The Audi R15 TDI competed in a total of nine races in 2009 and 2010. Three of them were victorious. The innovative diesel sports car secured its place in the history books primarily due to its one-two-three victory at the 2010 Le Mans 24 Hours, the fastest Le Mans race of all time.
The Audi R15 TDI was developed, among others, in cooperation with Bosch, a major and long-standing innovation partner of Audi’s. Both companies pursue similar aims through their motorsport commitments: the development of optimal solutions for motorsport based on volume-production technology. Gasoline direct injection and diesel injection technology are good examples of these endeavors. In 1989 Bosch and Audi launched the world’s first diesel engine with direct injection and turbocharging technology on the market in the Audi 100 TDI. This technological strategy laid the foundation for the success story of today’s diesel engines – in production cars as well as in motorsport.
Zhuhai was also the first race in a Le Mans Series to see the fielding of the Audi R8 LMS. Marchy Lee, Alex Yoong and Mathew Marsh from the KK Performance team managed to clinch twelfth place overall and victory in the GTC class.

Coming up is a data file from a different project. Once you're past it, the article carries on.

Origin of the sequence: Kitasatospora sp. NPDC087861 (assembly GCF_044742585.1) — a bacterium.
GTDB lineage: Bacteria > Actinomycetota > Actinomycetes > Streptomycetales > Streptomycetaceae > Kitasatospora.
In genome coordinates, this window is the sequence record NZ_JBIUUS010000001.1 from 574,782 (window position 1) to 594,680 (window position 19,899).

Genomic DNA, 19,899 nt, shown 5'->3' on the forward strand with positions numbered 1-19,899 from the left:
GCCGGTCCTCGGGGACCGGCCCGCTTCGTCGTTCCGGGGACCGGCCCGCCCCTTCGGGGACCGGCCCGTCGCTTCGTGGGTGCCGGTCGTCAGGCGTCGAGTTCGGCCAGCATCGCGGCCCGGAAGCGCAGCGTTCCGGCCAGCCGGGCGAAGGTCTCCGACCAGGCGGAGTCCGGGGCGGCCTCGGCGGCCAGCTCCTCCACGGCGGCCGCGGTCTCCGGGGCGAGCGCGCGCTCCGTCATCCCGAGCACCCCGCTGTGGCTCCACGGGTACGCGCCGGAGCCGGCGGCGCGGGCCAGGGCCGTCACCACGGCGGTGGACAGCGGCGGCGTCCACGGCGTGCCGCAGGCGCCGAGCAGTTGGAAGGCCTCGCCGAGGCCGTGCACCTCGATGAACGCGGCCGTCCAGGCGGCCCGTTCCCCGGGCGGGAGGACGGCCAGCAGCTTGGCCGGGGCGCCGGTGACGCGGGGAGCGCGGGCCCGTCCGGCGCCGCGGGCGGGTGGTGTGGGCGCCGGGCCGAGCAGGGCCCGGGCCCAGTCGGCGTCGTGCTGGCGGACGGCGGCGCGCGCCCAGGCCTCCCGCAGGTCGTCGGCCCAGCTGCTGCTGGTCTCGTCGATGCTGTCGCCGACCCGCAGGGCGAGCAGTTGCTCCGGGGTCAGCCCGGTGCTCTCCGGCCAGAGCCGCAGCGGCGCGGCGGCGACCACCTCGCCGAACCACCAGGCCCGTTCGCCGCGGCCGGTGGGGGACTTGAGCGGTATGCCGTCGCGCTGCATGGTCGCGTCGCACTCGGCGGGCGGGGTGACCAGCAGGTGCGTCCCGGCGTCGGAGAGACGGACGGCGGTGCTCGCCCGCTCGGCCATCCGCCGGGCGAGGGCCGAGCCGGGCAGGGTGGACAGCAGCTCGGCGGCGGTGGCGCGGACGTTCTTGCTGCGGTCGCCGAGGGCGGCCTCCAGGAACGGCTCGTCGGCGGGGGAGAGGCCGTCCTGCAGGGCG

After the Audi R15 TDI and the Audi R8 LMS the Chinese spectators will soon be able to witness the Audi A4 DTM in action as well: on November 28, the finale of the DTM will be held on the city street circuit in the financial center of Shanghai.
Dr. Wolfgang Ullrich (Head of Audi Motorsport): "We came very close to winning the race. Unfortunately, there was a safety car period in the final phase which caused us to lose a large portion of the advantage again which we had achieved. After the final pit stop we caught the second Peugeot that was no longer in contention for victory but that held up Tom (Kristensen) for several laps nonetheless. Tom also ruined his tires in the process. When he finally got past the Peugeot it was no longer possible for him to win the race. In our opinion this was not a particularly fair action on the part of our competitor but, unfortunately, things like these happen in motorsport. For us, it was important to deliver a fantastic race to the Chinese spectators and we managed to do this. To capture hearts and market share it is not necessary to win a race at all cost. Now we’re looking forward to the DTM finale in Shanghai.”